California Bill Seeks to Prevent Hospital Administrators from Practicing Medicine Without a License

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Yves here. Thanks in large measure to the diligent reporting of the Health Care Renewal blog, as well as more recently the deep digging by Eileen Applebaum and Rosemary Batt on private equity’s major incursions into healthcare, we’ve been able to keep tabs on the corporatization of medicine and its detrimental effects on the quality of care. These changes have been implemented by MBA beancounters over the objections of practitioners. In cities where it’s viable to keep solo or small group practices, like New York City, some can keep serving their current patients. Some retire early. Some are able to morph their practices outside the insurance paradigm (like endocrinologists who become “anti-aging” specialists who dispense human growth hormone) and again escape corporate minders. Others like IM Doc flee for small cities where the big hospital system tendrils have yet to reach. But the net result of all of this is fewer patient-driven practitioners. Given the importance of the placebo effect alone, this shift hurts outcomes.

The latest post at Health Care Renewal reports on an important measure to restore more power to doctors: a proposed California bill to prevent health care administrators from practicing medicine. Oddly I’ve read nothing in the press about it. I strongly recommend circulating this post to everyone you know in California and urge them to urge their state Assemblyman and Senator to support this measure. Update: I was remiss in not flagging the bill number, SB 642, and a link to its text.

By Roy Poses, MD, Clinical Associate Professor of Medicine at Brown University, and the President of FIRM – the Foundation for Integrity and Responsibility in Medicine. Originally published at Health Care Renewal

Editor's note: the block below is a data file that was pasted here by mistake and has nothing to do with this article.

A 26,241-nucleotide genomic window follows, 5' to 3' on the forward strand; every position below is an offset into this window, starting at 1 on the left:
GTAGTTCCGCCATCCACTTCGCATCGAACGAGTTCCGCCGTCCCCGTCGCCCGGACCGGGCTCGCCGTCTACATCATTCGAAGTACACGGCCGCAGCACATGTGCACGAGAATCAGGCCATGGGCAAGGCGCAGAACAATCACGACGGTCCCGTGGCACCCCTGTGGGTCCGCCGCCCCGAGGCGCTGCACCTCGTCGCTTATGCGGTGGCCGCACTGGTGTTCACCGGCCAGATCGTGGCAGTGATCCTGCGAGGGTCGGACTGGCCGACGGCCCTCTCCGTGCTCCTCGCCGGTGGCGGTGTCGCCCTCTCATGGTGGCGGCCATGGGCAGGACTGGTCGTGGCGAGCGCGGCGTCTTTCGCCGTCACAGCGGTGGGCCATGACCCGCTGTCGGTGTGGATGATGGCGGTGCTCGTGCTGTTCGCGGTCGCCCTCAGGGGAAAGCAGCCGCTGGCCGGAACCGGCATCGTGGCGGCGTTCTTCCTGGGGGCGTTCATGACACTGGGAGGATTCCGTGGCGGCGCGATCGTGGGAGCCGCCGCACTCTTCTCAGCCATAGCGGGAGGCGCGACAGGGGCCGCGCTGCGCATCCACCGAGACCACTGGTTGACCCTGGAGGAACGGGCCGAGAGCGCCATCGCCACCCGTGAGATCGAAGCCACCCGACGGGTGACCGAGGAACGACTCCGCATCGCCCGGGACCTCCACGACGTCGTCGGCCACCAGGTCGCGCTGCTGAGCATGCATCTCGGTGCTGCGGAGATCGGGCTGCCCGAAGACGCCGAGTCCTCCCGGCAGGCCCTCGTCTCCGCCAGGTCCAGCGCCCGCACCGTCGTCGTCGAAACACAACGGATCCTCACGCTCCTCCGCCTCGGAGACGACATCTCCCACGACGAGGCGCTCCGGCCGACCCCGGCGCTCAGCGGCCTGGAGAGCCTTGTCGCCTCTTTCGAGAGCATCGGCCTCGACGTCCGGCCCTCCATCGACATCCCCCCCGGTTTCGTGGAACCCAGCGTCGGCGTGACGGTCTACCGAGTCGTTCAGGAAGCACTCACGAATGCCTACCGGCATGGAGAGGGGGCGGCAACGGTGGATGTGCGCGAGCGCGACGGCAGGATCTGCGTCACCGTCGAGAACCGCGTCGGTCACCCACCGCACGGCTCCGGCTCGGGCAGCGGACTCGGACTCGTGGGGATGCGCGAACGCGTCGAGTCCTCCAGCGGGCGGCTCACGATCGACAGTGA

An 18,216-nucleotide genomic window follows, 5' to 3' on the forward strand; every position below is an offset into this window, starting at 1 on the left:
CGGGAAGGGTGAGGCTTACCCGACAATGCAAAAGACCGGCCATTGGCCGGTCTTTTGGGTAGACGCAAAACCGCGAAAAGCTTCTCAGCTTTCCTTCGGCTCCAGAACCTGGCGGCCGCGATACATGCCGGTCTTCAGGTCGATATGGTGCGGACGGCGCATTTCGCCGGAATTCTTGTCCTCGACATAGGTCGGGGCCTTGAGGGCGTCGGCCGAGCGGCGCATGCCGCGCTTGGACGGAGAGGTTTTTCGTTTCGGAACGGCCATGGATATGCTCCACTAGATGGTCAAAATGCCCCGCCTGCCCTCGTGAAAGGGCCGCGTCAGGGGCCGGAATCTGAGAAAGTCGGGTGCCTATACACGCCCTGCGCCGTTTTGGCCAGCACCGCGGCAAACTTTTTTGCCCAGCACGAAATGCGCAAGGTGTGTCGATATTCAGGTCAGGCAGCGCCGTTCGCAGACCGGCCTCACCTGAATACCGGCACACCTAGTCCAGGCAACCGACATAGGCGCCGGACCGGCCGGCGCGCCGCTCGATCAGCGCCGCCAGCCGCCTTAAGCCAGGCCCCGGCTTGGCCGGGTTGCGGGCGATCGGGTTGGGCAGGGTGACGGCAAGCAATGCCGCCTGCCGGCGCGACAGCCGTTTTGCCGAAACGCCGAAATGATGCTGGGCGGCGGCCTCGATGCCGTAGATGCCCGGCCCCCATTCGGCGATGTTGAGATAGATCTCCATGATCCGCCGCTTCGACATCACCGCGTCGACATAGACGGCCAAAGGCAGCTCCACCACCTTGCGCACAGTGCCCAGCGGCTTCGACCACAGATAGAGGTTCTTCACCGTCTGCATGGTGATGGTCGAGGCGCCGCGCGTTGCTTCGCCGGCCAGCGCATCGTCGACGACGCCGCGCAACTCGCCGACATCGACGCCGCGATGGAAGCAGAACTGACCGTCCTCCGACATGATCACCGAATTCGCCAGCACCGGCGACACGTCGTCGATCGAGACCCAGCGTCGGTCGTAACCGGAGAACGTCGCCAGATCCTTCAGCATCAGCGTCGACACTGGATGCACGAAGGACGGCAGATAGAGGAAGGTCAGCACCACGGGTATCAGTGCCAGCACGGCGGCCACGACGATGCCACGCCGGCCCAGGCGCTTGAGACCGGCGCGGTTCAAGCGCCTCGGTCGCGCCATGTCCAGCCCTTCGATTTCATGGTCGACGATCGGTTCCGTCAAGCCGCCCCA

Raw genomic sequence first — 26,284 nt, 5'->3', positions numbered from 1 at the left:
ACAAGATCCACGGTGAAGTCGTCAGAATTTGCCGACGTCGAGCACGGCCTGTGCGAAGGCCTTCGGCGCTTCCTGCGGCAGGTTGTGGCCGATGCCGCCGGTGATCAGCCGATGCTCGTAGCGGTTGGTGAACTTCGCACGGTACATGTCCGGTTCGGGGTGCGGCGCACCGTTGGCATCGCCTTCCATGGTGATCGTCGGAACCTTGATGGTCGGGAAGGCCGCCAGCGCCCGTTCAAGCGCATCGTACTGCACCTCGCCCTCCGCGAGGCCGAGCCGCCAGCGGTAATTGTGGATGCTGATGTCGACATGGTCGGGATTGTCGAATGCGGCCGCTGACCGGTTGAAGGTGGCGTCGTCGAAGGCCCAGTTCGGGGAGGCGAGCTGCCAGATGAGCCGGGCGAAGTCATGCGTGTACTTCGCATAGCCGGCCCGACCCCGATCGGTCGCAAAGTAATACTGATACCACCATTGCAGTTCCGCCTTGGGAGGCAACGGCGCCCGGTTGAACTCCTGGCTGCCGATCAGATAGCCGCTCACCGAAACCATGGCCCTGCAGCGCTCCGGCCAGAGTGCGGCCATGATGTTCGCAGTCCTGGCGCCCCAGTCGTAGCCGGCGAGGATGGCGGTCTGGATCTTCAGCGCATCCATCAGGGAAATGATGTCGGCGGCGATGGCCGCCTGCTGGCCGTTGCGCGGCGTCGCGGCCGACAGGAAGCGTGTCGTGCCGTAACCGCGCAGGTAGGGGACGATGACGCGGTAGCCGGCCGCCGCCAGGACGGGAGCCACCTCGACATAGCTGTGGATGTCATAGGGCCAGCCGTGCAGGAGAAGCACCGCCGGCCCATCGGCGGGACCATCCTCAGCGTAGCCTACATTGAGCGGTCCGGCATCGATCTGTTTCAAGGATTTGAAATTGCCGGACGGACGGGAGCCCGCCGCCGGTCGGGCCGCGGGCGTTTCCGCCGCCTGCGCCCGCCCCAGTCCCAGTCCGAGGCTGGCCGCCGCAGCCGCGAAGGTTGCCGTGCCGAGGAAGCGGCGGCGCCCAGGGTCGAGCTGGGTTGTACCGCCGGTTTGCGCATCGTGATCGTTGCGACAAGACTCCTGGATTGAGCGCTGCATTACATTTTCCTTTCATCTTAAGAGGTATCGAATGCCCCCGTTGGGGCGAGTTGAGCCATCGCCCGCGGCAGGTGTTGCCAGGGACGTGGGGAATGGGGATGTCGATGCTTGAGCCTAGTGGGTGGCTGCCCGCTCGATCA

Health Care Renewal presents a guest post by Dr. Gene Dorio.  Dr Dorio  is a geriatric physician from the Santa Clarita Valley in California,  providing house calls to older adults.  He has been an advocate and whistleblower for his community leading several causes from attempting to preserve the hospital Transitional Care Unit for seniors in 2006, to today trying to allow admission of teens to the psychiatric unit.

He is President of the Los Angeles County Commission for Older Adults, an elected Assembly Member of the California Senior Legislature, serves on the Triple-A Council of California, and member of the Santa Clarita Valley Senior Center Advisory Board.

For 5 years, Dr. Dorio served on his hospital’s Medical Staff Executive Committee in several leadership roles including 3 years as Chairman of the Department of Medicine. 

Doctors are highly trained medical professionals trying to survive in a complex sociopolitical system.  We have been pawns utilized by hospitals and government for our knowledge and skills, yet more recently expected not to have a voice or opinion.

As a physician in private practice for 40 years, changes in the past 10 years have been difficult.  It was hard for me to hear non-medical business administrators force cut-rate medicine compromising evidence-based patient care.

I was elected to the hospital Medical Executive Committee (MEC) seven years ago with the hope from the inside I could improve threats against patient care.  This did not succeed and the fury coming from the hospital intensified as the self-governing MEC was swallowed up by the Board of Directors and Administration.

Doctor voices protecting patients diminished, and many whistleblowers were left to defend themselves from bullying and attacks.

Lies and insults persisted, and the only power I had was knocking out keyboard articles to social media as a shield.  Throughout the country, there were scant physicians in the same situation, so we networked the best we could to survive.  “Never give up” was our mantra.